Vodka Pie Crust / by Judy Kim

by Judy Kim

VODKA PIE CRUST

Yield: Yield: Two 8 to 10-inch single-crust pies/tarts, one double-crust pie or two large half sheet pan galettes

As some of you know, I'm a huge fan of pie. While I've been making decorative pies, I've realized how essential a good pie dough recipe is to create a delicious pastry dessert and one that will perform while making decorative cut outs or lattice work. After discovering that water is the culprit for tough pastry dough, I was excited to discover vodka pie crust. (I used to use way too much water to get the right consistency of dough, it tasted terrible. I was sacrificing flavor for the visual, no bueno.) In a nutshell, vodka reduces the formation of gluten. Since it is more forgiving than water, it allows you to add enough liquid to ensure a smooth pie dough. Typically pie dough recipes will call for a small amount of liquid and yield a crumbly dough that will typically crack while rolling. Since I tend to make more decorative pies, I need a pie dough that is pliable to resist cracking. This recipe yields a wet dough in comparison to others. Note: Use as little bench flour as possible when handling dough at the stage just before wrapping and resting. I've modified this direction from the past as I noticed it dried the dough too much, counteracting the large quantity of liquid.

I've been working on perfecting this recipe over the years and very happy with the results in both taste and texture. But I encourage you to play with the ratio of butter and shortening. I often keep the same total measurement of fat but increase the butter or the shortening depending on the type of pie crust I want to achieve or change the flavor and texture. When making tarts or pies that are handled very little, meaning no decorative cut outs or lattice work, I prefer Pâte Brisée (100% butter) because of the flavor. Just keep in mind it tends to crack a little more than a pie dough made with shortening.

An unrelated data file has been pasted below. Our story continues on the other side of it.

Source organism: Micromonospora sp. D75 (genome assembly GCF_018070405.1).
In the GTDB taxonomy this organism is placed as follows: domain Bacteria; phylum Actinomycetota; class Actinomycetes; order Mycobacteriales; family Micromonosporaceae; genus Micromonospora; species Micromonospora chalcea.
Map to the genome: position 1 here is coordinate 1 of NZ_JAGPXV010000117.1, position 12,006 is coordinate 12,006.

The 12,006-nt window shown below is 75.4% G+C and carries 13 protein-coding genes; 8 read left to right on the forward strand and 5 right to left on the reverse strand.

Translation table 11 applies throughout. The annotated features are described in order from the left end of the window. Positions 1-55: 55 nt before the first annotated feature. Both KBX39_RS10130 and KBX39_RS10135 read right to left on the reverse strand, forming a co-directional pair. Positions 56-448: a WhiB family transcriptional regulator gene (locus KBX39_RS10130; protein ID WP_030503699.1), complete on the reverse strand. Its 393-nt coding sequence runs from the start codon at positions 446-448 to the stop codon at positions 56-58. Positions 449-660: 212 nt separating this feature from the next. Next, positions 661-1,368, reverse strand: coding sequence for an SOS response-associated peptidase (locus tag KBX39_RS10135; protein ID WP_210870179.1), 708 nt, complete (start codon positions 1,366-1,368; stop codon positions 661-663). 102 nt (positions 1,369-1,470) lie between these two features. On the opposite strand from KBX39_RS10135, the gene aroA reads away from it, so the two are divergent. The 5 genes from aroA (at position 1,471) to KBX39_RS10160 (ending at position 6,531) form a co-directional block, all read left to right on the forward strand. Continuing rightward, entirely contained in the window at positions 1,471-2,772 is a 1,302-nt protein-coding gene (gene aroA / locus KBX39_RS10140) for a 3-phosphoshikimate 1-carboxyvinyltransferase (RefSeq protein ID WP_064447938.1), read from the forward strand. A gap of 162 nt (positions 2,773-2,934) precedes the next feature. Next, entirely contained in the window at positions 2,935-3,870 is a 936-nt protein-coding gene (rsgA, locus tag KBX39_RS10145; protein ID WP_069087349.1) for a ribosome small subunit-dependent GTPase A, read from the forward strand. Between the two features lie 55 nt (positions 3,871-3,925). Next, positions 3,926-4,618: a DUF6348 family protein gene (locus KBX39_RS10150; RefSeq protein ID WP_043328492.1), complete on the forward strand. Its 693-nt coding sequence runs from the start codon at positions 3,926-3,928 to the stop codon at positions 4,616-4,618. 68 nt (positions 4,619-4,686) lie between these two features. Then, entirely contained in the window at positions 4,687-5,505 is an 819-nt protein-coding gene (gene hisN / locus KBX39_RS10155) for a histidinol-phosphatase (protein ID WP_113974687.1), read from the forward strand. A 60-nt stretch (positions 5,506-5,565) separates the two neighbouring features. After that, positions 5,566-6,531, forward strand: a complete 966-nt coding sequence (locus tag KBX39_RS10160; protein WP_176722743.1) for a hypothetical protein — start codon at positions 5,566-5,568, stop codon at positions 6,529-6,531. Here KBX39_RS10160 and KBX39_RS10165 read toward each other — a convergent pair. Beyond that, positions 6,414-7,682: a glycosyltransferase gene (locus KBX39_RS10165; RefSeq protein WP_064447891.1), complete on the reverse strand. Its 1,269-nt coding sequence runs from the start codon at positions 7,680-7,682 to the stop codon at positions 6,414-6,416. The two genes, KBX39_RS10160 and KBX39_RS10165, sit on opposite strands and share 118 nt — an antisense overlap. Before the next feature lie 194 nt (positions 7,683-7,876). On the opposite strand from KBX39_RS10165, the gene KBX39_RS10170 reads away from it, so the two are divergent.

INGREDIENTS

12 tbsp unsalted butter ( 1 1/2 sticks), cut into 1/2-inch cubes and frozen in advance

1/4 cup shortening, frozen

1/2 cup vodka

2 1/2 cups all-purpose flour

1 tsp salt

DIRECTIONS

  1. Cut butter into 1/2-inch cubes and freeze overnight, minimum of 5 minutes if you're short on time. Measure shortening with tablespoon and scrape out with a small spatula or spoon into a bowl and keep in freezer until ready to use.
  2. In a liquid measuring cup pour vodka, then add several ice cubes. Wait until vodka is chilled and remove ice. Add chilled water to vodka until it reaches 3/4 cup measurement. This ensures that the vodka maintains 1/2 cup measurement. 
  3. Combine flour and salt in a large mixing bowl; add frozen butter and shortening. Toss together quickly with your hands to coat each piece of butter and shortening with flour mixture, this will ensure an even dough. Transfer to the bowl of a food processor fitted with a steel blade; pulse 2 to 3 times until the size of chick peas.